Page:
In the final workshop, Joe and I informed participant teachers they were going to again take on their expert role as art historians/artists to create the exhibition that had been introduced the previous day. Invited to choose any of the pictures selected for the project, teachers were given one hour to create an artistic response drawing upon their skills of interpretation and analysis. The responses were then presented as work in progress to the exhibition benefactor, a role taken on by project coordinator Mick. The exercise produced a diverse range of responses, each of which reflected participant teachers’ personal and professional engagement with the pictures (see https://padlet.com/j_barber/d262btslszh9). 

During the week participant teachers commented on how the workshops had enabled them to feel more confident forming opinions on the various artworks. There was a sense that the activities had facilitated a considered engagement with the subject matter and that this provoked more depth and breadth in the act of interpretation. In the context of the project, teachers saw the potential in introducing such methods to young people to help them connect with the paintings as a stimulus. This might then open up multiple lines of inquiry useful to learning across the curriculum. The possibility of empowering young people to uncover complex ideas for themselves through collaboration was also noted. 

The week in Athens affirmed the potential of the artworks to generate exciting opportunities for learning. It also enabled the objectives for the forthcoming mobilities to be refined, allowing us to identify thinking laterally and creativelydeveloping interpretationnurturing independenceand collaborative working to further deepen knowledge and understandingas key areas of focus. We now look forward to February, when MMU representatives will head to Denmark to work with young people from the participant schools. 

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Barthes, R. (1982) Empire of Signs. London: Jonathon Cape

Heathcote, D. and Bolton, G.  (1995) Drama for Learning: Dorothy Heathcote’s Mantle of the Expert Approach to learning. Portsmouth: Hienemann

Sebeok, T.A (2001) Signs: An Introduction to Semiotics. Toronto: University of Toronto Press

Taylor, T. (2016) A Beginner’s Guide to Mantle of the Expert: A Transformative Approach to Education. Norwich: Singular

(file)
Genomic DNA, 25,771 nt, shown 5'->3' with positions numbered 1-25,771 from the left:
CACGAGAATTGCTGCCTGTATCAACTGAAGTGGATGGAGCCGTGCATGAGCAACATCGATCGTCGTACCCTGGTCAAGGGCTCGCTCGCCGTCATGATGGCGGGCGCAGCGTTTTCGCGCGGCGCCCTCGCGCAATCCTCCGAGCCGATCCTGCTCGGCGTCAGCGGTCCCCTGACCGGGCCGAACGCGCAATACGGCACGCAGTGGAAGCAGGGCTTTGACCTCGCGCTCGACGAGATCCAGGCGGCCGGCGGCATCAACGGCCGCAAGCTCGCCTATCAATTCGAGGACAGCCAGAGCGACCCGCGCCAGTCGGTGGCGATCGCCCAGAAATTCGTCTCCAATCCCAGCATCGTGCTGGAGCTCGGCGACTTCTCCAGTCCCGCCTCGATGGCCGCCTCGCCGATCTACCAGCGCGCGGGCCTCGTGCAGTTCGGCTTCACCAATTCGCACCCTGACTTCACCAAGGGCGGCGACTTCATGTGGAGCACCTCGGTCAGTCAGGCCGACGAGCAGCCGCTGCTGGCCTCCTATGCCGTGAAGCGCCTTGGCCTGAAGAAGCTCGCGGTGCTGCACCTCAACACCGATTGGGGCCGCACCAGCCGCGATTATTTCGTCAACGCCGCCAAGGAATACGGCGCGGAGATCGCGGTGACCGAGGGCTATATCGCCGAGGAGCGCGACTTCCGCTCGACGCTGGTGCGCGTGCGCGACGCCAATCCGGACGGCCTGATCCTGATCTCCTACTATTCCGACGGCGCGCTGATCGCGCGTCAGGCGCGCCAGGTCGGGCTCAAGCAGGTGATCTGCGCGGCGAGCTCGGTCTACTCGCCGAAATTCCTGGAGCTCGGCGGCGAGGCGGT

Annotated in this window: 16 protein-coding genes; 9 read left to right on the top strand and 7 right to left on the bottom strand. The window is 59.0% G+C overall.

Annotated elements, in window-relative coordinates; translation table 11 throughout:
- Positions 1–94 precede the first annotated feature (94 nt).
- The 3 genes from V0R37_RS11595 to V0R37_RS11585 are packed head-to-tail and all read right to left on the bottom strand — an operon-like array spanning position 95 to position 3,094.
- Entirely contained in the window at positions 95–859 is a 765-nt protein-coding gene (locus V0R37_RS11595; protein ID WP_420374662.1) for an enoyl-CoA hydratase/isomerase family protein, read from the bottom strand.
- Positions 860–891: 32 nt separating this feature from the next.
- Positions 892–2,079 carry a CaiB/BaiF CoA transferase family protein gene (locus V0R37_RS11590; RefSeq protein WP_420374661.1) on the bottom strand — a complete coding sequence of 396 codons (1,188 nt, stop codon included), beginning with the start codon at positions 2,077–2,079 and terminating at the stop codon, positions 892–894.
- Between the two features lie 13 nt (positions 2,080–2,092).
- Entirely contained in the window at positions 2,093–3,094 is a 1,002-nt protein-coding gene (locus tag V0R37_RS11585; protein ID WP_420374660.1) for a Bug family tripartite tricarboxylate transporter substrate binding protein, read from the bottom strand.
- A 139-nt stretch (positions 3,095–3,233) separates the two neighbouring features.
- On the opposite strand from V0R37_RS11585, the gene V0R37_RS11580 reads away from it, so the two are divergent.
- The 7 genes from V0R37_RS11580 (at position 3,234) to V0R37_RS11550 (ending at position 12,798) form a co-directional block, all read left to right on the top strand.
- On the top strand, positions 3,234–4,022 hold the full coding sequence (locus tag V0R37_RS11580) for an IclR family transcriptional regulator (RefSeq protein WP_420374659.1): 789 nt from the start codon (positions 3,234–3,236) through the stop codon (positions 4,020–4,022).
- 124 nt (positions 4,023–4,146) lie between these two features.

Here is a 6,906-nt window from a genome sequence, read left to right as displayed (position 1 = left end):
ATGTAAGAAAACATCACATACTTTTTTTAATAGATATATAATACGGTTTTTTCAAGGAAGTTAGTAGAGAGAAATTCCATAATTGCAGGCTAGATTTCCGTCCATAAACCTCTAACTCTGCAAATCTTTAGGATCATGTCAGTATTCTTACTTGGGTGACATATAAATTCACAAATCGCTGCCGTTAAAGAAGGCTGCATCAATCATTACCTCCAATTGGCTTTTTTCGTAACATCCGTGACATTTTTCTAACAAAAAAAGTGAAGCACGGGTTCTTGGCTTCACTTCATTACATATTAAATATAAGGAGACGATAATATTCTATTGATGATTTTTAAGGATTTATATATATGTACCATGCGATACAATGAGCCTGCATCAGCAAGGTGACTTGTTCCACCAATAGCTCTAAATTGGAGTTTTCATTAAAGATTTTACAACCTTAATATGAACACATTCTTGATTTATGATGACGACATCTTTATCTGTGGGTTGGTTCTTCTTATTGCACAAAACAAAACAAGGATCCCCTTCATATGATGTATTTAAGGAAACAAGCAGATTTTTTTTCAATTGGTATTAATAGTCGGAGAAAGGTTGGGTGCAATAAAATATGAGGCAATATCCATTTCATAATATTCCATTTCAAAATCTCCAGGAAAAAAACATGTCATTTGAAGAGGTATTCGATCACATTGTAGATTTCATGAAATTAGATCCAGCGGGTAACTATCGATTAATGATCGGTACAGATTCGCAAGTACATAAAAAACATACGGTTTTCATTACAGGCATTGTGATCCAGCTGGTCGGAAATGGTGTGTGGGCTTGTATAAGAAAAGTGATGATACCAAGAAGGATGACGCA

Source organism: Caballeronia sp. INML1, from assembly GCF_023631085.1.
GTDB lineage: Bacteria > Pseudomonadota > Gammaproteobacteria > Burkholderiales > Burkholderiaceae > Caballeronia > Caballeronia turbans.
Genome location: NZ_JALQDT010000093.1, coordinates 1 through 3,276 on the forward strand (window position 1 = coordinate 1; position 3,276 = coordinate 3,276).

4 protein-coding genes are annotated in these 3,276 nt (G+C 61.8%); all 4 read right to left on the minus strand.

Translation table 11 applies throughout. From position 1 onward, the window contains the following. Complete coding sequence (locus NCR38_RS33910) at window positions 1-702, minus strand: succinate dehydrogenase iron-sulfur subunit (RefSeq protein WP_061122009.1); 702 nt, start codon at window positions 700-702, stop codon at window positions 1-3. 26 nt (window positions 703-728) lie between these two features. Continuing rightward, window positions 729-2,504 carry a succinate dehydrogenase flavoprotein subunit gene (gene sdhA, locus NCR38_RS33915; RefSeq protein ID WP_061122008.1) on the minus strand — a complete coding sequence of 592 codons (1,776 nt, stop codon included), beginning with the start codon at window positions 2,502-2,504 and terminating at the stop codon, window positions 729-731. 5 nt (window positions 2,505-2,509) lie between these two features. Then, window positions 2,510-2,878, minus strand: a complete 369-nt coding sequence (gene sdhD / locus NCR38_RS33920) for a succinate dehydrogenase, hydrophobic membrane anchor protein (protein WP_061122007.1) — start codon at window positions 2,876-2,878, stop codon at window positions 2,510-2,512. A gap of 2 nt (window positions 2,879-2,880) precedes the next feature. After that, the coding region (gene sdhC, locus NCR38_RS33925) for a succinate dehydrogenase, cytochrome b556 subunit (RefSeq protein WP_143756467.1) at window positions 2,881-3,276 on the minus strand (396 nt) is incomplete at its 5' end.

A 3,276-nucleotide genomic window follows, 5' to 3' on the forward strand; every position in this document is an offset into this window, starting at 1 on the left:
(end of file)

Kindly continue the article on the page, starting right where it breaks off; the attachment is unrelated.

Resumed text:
Prof Neil Selwyn interviews Dr Adam Wood

Dr Adam Wood completed his PhD at ESRI in January 2017. The title of the work was ‘A School’s Lived Architecture: the politics and ethics of flexible learning spaces’. Since leaving us he was awarded a Leverhulme Study Abroad Studentship on ‘Italy’s school-building programme: designing space for people? – Italy and Australia.’

Currently hosted at Monash University, you can listen to a conversation between Adam and Prof. Neil Selwyn.

You can read more about Adam’s work on his personal site or the Architecture and Education blog.

Loneliness Connects Us – A youth co-researcher reflects

My involvement with the Loneliness Project stemmed from joining 42nd Street as a Peer Ambassador, in July 2017, halfway where the team had started the write-up of their findings and were beginning to develop the story for the immersive theatre production, Missing.

Fast forward to a year later, to July 2018, me and the team received the pleasant news we had been nominated for the ‘Most Inspiring Campaign’ at the Spirit of Manchester Awards ceremony to be held in October. Consequently, this would fall within the same week that I would be asked by the BBC to speak on Radio 5 regarding the experiences of youth loneliness and how youth are able (or not able) to support themselves.

I arrived at Media City just in time for my appearance on the show, as it was my first time in the studio, I was not aware one had to wear headphones. At precisely 8.04am, the producer was showing with her hands, what I was to do.